The Veteran community of southern New Jersey came together on July 13 to end Veteran suicide.

The joint event included the display of the Flags of Forgotten Soldiers, which serves as a visual reminder of those we’ve lost to suicide. For the last 30 days, 600 flags have flown at the site of the event to memorialize the Veterans we’ve lost because of suicide.

Man speaks at Veteran suicide event

Matt Jacobs speaks at Veteran suicide prevention event.

“Our purpose for creating these displays is to inspire someone to reach out and help a Veteran in need,” said John Demarco, a member of the Knights of Columbus of South New Jersey.

Local Veteran Service Organizations and the Wilmington VA Medical Center Outreach team were on hand to provide suicide prevention resources.

The event was at the Community Based Outpatient Clinic in Northfield, N.J. 

Members of Keep Our Veterans Alive (KOVA), a community-based Veteran coalition, attended the event. KOVA provides tools and coordinates resources to organizations to raise awareness, and to train and educate the community to combat Veteran suicide and save lives.

“Be there in their time of need.”

Matt Jacobs, VA Community Engagement and Partnership coordinator, encouraged everyone to use the #BeThere hashtag.

“Be there for Veterans, be there for their families, and simply be there in their time of need,” he said. “We want to be there before the crisis, providing services, providing jobs, providing houses, and providing resources that are so needed.”

For the last 30 days, 600 flags have flown to memorialize the approximately 20 Veterans whose lives end daily because of suicide.

Jacobs called on everyone in attendance to help with areas that need improvement:

  • Identifying service members, Veterans and their families
  • Promoting connectedness
  • Improving care and increasing lethal means safety

Kim Butler is the associate director of Operations. She spoke on the need for spreading the message of suicide prevention to the Veterans and audience members.

Multiply the message out into the world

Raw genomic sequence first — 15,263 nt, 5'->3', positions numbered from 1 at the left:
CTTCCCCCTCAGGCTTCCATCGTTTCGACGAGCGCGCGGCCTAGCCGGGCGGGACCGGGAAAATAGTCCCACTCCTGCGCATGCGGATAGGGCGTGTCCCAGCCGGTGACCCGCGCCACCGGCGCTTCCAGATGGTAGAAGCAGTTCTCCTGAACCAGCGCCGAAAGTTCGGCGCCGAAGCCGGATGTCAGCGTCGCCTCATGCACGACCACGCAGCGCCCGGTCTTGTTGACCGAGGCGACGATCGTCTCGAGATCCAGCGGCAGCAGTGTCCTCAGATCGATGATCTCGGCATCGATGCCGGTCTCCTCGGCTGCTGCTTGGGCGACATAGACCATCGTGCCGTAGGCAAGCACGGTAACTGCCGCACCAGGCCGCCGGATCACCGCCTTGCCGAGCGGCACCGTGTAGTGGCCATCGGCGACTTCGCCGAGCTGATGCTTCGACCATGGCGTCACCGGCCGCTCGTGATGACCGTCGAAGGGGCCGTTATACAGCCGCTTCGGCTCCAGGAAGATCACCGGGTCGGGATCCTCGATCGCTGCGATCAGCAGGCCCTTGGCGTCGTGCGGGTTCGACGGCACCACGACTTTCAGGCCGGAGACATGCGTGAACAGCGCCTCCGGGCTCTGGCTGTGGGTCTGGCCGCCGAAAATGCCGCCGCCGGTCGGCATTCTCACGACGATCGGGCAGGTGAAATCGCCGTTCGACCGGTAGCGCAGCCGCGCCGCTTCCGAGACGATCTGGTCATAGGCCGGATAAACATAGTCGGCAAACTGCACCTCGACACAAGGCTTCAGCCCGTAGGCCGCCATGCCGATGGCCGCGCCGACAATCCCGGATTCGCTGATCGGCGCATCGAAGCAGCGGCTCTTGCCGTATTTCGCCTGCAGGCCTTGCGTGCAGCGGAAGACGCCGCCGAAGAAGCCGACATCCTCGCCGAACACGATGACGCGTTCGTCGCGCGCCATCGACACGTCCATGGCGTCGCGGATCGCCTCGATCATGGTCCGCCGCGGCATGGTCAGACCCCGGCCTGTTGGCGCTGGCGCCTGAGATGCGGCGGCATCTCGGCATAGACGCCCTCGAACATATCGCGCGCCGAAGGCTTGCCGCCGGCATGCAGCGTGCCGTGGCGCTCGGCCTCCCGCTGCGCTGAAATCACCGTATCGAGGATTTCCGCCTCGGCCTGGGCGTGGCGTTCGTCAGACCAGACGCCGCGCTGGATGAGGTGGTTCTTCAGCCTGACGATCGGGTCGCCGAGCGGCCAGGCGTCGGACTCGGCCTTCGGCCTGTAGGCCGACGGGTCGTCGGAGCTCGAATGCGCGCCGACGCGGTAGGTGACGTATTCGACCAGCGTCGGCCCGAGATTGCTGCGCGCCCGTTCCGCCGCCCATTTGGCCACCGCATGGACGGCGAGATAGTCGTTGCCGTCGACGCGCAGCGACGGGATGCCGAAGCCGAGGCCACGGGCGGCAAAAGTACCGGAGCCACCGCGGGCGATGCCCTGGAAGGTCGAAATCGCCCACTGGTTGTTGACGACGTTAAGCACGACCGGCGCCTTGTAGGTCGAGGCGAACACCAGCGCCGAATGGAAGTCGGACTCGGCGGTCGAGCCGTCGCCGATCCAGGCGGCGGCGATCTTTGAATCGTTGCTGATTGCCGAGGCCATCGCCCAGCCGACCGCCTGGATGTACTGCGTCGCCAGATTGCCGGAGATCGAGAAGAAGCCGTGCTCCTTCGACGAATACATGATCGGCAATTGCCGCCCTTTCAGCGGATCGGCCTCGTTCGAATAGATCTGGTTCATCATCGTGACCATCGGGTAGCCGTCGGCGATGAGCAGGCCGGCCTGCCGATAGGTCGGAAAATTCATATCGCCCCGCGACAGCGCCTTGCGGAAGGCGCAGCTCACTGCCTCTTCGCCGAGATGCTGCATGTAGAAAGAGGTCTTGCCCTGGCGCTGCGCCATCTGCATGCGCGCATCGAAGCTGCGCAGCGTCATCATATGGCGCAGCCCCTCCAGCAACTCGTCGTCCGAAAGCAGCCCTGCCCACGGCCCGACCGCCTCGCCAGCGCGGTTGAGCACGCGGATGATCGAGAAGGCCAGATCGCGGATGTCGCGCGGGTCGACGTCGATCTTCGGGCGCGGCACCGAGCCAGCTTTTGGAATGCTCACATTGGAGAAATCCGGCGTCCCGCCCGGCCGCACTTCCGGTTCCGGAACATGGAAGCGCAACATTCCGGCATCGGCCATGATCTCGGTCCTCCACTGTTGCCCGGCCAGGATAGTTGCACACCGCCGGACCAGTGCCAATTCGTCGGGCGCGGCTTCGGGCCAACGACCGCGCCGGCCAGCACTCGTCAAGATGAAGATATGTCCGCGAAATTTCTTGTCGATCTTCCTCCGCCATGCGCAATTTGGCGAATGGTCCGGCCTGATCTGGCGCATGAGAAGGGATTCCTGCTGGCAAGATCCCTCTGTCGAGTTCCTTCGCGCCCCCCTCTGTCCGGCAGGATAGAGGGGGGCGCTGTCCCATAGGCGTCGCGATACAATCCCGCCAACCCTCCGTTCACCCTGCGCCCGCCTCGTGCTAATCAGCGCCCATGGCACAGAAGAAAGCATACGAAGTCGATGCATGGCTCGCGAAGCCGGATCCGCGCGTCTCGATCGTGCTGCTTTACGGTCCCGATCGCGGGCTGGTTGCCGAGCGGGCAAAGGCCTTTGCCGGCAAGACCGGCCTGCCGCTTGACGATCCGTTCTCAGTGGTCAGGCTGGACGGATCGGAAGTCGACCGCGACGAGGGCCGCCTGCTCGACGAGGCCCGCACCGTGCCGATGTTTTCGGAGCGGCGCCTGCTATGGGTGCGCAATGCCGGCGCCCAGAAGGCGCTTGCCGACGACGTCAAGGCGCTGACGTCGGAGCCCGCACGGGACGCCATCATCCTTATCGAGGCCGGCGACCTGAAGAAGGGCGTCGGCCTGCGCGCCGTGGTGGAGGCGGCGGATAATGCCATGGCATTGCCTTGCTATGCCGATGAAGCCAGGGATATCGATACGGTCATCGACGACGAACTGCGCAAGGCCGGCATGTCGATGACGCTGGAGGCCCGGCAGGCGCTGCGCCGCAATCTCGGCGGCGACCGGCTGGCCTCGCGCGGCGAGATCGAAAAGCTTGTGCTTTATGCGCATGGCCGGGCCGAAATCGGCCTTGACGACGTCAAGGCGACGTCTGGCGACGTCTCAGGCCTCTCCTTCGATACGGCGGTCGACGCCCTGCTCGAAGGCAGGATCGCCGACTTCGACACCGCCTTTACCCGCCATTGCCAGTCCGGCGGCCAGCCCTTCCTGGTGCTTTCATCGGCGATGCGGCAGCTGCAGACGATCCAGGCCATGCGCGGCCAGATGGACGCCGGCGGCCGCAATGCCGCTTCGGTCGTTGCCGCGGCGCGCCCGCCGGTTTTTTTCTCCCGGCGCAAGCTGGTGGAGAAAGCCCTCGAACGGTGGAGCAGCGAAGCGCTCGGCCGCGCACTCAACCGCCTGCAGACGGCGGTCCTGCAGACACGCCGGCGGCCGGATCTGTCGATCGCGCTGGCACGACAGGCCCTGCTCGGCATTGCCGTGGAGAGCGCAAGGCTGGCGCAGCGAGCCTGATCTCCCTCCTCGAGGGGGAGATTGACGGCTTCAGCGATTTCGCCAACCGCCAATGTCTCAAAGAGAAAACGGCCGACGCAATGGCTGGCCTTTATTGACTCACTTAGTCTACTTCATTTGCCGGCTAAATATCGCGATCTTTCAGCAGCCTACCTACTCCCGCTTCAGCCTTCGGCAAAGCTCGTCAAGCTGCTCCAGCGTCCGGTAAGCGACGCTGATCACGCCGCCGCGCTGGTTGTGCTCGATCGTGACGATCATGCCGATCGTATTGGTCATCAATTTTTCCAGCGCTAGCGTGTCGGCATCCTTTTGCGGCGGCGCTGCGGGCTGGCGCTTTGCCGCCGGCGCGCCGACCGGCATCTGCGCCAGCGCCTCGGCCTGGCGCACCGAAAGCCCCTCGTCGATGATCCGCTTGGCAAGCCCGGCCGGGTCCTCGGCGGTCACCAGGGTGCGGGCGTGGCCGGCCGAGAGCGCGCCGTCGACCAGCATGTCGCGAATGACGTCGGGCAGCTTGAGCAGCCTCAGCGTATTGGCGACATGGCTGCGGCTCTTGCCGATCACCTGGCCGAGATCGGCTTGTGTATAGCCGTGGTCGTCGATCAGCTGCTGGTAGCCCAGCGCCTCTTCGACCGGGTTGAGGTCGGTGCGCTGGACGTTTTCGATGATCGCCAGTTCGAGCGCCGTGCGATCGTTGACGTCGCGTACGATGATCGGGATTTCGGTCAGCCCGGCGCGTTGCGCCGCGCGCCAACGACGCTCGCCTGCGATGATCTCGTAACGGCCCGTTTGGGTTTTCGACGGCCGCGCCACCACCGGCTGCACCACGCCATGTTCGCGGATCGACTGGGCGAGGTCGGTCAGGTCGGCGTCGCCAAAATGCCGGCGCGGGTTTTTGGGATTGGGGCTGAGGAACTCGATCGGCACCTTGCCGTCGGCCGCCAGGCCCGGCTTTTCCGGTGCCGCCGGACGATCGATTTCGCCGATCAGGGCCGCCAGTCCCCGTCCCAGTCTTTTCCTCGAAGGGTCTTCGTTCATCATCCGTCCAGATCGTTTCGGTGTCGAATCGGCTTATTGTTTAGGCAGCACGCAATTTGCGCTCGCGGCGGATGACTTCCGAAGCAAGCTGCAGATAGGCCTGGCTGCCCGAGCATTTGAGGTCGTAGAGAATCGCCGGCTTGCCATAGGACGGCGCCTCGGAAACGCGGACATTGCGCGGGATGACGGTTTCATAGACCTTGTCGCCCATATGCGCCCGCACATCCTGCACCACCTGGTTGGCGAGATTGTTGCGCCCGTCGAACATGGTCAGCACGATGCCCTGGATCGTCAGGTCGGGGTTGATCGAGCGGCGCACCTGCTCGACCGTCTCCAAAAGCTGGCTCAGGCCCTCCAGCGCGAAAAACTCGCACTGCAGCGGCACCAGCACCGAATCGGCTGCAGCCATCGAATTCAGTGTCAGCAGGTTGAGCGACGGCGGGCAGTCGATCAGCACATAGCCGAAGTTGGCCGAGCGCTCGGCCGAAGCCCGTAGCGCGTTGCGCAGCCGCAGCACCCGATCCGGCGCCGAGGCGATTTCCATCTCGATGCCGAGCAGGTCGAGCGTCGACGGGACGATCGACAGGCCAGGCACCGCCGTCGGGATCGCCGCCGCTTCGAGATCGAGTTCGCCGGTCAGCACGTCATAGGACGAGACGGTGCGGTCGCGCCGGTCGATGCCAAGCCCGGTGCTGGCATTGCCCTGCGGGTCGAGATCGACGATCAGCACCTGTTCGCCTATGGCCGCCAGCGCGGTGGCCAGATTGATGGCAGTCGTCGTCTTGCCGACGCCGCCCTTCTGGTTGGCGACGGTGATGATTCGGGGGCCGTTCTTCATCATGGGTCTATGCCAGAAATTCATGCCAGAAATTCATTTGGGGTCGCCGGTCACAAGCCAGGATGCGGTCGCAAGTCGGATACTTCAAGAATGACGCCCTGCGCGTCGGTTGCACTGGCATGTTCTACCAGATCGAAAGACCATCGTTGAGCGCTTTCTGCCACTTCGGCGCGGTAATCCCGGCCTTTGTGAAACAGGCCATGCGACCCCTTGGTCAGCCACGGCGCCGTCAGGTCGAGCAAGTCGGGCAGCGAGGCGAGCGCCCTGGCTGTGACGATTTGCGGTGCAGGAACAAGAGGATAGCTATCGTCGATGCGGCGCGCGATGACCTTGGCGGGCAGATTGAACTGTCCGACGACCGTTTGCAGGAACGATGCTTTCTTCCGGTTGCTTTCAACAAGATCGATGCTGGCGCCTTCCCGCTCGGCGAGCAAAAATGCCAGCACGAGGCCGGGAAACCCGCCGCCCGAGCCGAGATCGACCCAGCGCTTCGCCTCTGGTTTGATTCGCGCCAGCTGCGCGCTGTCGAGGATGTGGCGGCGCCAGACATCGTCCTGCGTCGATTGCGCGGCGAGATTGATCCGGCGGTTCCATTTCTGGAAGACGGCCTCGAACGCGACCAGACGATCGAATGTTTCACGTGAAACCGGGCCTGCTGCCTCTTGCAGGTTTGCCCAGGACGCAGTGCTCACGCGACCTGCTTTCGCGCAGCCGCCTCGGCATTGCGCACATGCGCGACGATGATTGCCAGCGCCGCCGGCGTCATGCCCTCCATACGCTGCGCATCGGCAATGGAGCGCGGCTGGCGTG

“Each of you here already know this message, but you need to multiply that out into the world,” Butler said. “Everyone knows someone who needs help.”

She stated that Wilmington VA is also focused on expanding access to health care. It also focuses on ending Veteran homelessness and fighting food insecurity and substance abuse.

The Wilmington VA Homeless Program has set up mobile food pantries and virtual landlord fairs. It continues to check in on homeless Veterans.

Improvement in substance abuse disorder treatment has been funded and work has started to be put into place as well as the funding for the new Atlantic County Community Based Outpatient Center, which will be completed in 2023.

Veterans Crisis Line

If you are a Veteran or know a Veteran in crisis, the Veterans Crisis Line is a free, confidential resource. Veterans, their families and their friends can access the line every day at any time.

Call 1-800-273-8255 and Press 1, chat online at or text to 838255. Some of the trained responders are Veterans themselves. Responders are ready to listen, 24 hours a day, 7 days a week, 365 days a year.

Related blog post: VA researchers use novel approach to gain insight into suicide risk factors.

By James Pernol is a VHA public affairs specialist

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Published on Jul. 23, 2021

Estimated reading time is 2.7 min.

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One Comment

  1. Bill Lane July 31, 2021 at 2:16 pm

    I want my next job, no matter the salary, to be helping vets, especially in the mental health area. I don’t have clinical training, but have experience dealing with mental health challenges.

    I don’t know how to get this important work and make a difference in people’s / vets lives.

    Anyone have a pathway?
    God Bless,
    Bill Lane

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